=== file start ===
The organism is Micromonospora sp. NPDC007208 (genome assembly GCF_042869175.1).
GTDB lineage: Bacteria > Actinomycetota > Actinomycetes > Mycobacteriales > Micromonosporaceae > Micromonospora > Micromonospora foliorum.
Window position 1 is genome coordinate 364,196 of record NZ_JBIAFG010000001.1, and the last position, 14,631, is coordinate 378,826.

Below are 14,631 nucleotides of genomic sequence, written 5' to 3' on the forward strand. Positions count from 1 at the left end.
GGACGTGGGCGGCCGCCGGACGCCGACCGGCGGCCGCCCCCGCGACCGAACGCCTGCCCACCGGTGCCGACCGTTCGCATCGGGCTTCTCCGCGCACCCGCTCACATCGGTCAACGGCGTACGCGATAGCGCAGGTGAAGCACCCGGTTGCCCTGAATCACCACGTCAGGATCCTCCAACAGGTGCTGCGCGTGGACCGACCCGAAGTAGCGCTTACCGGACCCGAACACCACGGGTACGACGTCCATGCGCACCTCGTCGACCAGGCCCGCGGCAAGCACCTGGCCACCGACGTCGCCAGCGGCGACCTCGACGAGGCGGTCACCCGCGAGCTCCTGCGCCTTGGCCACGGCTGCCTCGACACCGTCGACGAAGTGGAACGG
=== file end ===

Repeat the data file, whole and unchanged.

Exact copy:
The organism is Micromonospora sp. NPDC007208 (genome assembly GCF_042869175.1).
GTDB lineage: Bacteria > Actinomycetota > Actinomycetes > Mycobacteriales > Micromonosporaceae > Micromonospora > Micromonospora foliorum.
Window position 1 is genome coordinate 364,196 of record NZ_JBIAFG010000001.1, and the last position, 14,631, is coordinate 378,826.

Below are 14,631 nucleotides of genomic sequence, written 5' to 3' on the forward strand. Positions count from 1 at the left end.
GGACGTGGGCGGCCGCCGGACGCCGACCGGCGGCCGCCCCCGCGACCGAACGCCTGCCCACCGGTGCCGACCGTTCGCATCGGGCTTCTCCGCGCACCCGCTCACATCGGTCAACGGCGTACGCGATAGCGCAGGTGAAGCACCCGGTTGCCCTGAATCACCACGTCAGGATCCTCCAACAGGTGCTGCGCGTGGACCGACCCGAAGTAGCGCTTACCGGACCCGAACACCACGGGTACGACGTCCATGCGCACCTCGTCGACCAGGCCCGCGGCAAGCACCTGGCCACCGACGTCGCCAGCGGCGACCTCGACGAGGCGGTCACCCGCGAGCTCCTGCGCCTTGGCCACGGCTGCCTCGACACCGTCGACGAAGTGGAACGG